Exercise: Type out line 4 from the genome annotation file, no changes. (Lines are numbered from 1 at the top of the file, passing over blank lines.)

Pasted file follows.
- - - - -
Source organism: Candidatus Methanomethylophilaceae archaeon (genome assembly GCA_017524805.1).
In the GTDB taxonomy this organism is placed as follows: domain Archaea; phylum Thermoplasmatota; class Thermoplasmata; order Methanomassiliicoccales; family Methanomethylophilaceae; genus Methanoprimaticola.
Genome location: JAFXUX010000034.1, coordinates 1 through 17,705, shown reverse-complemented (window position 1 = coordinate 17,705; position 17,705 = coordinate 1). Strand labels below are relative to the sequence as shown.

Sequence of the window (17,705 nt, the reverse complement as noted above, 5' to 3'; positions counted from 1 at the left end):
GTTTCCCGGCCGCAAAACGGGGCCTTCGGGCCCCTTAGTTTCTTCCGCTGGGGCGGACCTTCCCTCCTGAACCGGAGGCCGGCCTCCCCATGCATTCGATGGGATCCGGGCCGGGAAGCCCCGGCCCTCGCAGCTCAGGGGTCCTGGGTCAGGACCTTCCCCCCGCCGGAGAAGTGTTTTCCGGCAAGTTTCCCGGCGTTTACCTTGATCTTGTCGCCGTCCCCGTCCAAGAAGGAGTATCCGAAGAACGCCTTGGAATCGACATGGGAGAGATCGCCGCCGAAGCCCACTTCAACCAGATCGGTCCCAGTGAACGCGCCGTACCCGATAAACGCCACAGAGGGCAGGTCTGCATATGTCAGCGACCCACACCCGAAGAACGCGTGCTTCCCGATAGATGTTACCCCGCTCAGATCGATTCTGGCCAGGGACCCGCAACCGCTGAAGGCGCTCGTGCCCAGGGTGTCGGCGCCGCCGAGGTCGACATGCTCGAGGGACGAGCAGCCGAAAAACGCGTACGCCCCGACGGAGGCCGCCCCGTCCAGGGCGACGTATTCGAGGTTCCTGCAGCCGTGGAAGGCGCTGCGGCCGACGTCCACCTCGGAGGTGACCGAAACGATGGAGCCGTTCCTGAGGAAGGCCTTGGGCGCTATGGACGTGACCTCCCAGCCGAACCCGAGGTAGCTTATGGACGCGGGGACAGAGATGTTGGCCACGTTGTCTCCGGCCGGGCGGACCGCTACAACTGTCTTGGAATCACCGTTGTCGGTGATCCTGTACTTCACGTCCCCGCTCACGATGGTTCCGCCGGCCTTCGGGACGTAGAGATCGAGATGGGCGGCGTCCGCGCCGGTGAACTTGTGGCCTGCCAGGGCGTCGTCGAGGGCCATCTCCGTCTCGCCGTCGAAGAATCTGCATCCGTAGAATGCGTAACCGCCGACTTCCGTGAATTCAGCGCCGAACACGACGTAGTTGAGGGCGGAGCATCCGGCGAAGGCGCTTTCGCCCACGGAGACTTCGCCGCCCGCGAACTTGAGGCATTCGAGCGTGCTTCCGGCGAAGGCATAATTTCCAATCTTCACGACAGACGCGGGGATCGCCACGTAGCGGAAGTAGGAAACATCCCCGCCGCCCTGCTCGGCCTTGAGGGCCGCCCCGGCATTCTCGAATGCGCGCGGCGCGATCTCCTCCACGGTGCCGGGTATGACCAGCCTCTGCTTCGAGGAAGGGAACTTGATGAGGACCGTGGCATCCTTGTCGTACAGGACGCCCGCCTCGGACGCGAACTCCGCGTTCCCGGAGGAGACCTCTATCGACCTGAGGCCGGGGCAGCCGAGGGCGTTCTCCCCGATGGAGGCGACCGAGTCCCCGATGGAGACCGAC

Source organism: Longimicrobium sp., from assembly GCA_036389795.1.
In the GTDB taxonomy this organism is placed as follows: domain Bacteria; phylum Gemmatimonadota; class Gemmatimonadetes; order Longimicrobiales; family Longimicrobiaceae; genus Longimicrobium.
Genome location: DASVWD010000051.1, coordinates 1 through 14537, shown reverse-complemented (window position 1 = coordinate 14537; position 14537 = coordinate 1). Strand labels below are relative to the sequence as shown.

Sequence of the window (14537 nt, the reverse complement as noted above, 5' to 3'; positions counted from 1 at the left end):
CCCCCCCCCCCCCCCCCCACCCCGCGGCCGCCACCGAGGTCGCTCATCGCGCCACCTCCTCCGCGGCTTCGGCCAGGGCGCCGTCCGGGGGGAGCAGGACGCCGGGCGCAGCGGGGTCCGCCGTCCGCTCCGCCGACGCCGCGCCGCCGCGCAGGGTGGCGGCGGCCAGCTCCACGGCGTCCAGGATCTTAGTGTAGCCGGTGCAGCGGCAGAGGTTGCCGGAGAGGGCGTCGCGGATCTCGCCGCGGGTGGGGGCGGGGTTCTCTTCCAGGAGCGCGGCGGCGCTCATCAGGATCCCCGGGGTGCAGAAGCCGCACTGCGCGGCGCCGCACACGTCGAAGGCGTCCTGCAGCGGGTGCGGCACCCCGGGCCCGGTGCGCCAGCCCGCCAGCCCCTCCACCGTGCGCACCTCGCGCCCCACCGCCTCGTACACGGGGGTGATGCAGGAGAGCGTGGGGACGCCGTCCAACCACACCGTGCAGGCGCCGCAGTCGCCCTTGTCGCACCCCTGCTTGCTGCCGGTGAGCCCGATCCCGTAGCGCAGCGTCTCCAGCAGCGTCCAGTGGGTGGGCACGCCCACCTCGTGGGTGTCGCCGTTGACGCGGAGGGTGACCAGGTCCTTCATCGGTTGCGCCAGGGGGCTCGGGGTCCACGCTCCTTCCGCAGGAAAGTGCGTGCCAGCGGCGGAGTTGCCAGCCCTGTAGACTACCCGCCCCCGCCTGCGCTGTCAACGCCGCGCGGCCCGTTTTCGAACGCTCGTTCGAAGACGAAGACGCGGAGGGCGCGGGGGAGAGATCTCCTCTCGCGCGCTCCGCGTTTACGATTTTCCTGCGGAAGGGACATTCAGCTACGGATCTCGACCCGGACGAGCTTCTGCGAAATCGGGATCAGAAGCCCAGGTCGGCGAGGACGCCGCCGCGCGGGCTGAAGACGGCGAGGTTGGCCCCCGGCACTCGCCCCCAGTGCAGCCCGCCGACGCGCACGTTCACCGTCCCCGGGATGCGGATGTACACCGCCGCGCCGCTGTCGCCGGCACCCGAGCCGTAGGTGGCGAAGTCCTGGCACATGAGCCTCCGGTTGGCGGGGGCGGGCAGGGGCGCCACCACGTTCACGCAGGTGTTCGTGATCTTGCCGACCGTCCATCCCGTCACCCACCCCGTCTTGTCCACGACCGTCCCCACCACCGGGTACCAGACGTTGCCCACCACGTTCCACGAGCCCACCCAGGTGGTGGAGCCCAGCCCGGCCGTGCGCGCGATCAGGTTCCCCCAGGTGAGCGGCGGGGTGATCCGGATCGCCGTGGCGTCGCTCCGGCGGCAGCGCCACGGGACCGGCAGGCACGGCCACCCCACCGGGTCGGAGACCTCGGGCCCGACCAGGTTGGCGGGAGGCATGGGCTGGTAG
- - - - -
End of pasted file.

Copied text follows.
Sequence of the window (17,705 nt, the reverse complement as noted above, 5' to 3'; positions counted from 1 at the left end):